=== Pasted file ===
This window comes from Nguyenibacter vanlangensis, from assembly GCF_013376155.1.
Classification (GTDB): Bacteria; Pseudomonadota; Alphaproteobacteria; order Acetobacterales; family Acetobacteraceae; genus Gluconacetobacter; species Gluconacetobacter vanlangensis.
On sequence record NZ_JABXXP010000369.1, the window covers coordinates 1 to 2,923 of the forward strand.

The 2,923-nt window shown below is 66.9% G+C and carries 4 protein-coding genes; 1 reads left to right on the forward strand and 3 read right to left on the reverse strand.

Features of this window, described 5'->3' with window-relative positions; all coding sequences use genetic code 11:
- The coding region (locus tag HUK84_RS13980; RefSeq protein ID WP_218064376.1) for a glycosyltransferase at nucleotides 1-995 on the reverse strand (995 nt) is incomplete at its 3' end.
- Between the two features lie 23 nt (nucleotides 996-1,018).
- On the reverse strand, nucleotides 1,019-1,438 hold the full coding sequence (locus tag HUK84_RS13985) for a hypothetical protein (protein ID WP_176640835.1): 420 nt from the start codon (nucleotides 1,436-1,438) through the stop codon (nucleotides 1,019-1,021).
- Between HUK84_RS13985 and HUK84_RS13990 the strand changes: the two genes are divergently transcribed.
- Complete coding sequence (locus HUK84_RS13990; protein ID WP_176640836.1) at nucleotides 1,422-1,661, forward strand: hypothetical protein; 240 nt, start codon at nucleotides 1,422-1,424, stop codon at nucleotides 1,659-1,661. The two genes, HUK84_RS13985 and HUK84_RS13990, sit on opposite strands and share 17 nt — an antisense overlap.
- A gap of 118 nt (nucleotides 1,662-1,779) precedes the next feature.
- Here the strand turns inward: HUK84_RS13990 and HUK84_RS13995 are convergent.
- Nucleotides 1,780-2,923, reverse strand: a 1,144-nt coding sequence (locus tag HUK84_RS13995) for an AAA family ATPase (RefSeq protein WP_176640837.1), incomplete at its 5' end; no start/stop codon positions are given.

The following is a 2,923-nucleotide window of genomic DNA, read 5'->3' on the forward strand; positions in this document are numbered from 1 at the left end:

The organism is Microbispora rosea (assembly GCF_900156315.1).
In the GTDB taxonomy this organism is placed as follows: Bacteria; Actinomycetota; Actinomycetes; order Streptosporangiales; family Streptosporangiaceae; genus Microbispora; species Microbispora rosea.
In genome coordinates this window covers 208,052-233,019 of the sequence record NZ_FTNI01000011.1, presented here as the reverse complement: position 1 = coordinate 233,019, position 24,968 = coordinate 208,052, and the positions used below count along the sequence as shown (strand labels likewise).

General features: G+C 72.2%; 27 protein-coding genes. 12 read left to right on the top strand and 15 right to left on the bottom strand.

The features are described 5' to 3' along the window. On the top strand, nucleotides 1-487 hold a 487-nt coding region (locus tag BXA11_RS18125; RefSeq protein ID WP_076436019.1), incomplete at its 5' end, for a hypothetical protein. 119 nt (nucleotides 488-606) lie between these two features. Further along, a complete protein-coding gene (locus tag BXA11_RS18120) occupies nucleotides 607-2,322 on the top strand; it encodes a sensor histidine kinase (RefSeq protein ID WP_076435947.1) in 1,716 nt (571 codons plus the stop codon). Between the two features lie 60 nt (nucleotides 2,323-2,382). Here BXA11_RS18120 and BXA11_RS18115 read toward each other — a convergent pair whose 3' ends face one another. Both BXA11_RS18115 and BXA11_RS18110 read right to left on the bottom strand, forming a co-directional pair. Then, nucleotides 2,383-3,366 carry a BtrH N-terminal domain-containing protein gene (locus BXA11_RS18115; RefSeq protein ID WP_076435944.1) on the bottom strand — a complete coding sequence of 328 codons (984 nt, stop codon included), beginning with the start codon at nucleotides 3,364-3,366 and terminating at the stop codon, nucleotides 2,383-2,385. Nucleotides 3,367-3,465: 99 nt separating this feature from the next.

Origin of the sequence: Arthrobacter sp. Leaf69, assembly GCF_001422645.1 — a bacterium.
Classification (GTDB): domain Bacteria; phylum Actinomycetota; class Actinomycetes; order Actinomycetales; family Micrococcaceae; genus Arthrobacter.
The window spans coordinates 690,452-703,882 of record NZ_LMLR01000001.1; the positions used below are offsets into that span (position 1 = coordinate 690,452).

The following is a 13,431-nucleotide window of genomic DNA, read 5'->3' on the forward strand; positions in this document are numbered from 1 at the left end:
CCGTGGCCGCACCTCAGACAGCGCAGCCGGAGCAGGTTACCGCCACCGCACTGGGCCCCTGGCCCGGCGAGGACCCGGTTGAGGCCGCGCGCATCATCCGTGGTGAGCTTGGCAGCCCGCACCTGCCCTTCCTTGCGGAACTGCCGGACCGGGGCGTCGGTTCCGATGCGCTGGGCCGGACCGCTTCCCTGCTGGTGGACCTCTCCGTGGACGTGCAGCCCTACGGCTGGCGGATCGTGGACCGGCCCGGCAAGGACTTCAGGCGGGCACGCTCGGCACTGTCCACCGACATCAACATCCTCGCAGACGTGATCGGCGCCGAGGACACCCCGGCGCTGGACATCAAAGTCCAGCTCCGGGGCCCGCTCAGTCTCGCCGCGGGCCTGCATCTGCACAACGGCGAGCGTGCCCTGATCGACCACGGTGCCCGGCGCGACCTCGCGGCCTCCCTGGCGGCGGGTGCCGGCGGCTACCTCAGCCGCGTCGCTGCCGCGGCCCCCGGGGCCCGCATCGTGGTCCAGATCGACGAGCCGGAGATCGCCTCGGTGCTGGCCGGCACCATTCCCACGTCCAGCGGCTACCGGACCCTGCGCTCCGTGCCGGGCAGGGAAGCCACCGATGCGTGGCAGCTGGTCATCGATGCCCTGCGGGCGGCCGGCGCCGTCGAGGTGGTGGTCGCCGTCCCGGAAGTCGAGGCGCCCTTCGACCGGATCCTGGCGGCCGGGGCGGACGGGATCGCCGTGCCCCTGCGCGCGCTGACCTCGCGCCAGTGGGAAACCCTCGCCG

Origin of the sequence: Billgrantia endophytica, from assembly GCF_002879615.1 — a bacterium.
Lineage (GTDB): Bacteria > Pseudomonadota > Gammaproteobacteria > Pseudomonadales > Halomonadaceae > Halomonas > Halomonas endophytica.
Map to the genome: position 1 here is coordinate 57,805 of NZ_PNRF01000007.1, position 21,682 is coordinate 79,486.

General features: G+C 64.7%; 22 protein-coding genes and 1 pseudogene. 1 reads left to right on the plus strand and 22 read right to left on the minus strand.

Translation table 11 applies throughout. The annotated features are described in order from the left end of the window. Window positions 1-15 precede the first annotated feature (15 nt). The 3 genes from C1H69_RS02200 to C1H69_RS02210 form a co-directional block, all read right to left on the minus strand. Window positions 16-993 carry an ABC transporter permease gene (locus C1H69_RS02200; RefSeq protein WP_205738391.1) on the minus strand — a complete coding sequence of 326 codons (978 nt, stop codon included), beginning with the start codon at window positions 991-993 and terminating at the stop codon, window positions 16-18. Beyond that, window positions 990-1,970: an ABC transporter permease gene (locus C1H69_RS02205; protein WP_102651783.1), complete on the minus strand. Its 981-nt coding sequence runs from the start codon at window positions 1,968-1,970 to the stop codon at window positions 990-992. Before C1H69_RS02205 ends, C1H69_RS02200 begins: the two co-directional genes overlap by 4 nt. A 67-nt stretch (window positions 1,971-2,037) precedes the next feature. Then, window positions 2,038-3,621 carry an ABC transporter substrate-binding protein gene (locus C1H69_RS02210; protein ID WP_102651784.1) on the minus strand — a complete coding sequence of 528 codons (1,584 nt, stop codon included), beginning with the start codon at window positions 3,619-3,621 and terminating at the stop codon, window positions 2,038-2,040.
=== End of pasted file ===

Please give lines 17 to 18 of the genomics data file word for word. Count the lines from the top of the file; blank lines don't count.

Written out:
In genome coordinates this window covers 208,052-233,019 of the sequence record NZ_FTNI01000011.1, presented here as the reverse complement: position 1 = coordinate 233,019, position 24,968 = coordinate 208,052, and the positions used below count along the sequence as shown (strand labels likewise).

General features: G+C 72.2%; 27 protein-coding genes. 12 read left to right on the top strand and 15 right to left on the bottom strand.